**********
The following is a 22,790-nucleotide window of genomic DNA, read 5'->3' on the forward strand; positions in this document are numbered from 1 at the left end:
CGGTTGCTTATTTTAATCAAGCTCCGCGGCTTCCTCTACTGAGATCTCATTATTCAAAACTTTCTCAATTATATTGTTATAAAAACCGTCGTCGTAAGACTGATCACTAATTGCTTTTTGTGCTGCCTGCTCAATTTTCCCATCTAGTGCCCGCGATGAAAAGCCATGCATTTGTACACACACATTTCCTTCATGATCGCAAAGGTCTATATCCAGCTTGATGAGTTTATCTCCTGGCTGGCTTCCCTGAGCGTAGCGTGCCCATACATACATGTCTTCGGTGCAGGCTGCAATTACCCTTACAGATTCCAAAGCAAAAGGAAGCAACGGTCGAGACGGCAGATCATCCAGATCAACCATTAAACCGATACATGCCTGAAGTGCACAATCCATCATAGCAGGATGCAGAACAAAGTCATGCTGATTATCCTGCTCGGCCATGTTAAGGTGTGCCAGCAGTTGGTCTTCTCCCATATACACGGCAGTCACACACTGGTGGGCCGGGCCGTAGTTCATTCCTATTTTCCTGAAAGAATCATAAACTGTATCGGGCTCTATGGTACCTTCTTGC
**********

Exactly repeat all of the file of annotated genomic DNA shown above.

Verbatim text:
The following is a 22,790-nucleotide window of genomic DNA, read 5'->3' on the forward strand; positions in this document are numbered from 1 at the left end:
CGGTTGCTTATTTTAATCAAGCTCCGCGGCTTCCTCTACTGAGATCTCATTATTCAAAACTTTCTCAATTATATTGTTATAAAAACCGTCGTCGTAAGACTGATCACTAATTGCTTTTTGTGCTGCCTGCTCAATTTTCCCATCTAGTGCCCGCGATGAAAAGCCATGCATTTGTACACACACATTTCCTTCATGATCGCAAAGGTCTATATCCAGCTTGATGAGTTTATCTCCTGGCTGGCTTCCCTGAGCGTAGCGTGCCCATACATACATGTCTTCGGTGCAGGCTGCAATTACCCTTACAGATTCCAAAGCAAAAGGAAGCAACGGTCGAGACGGCAGATCATCCAGATCAACCATTAAACCGATACATGCCTGAAGTGCACAATCCATCATAGCAGGATGCAGAACAAAGTCATGCTGATTATCCTGCTCGGCCATGTTAAGGTGTGCCAGCAGTTGGTCTTCTCCCATATACACGGCAGTCACACACTGGTGGGCCGGGCCGTAGTTCATTCCTATTTTCCTGAAAGAATCATAAACTGTATCGGGCTCTATGGTACCTTCTTGC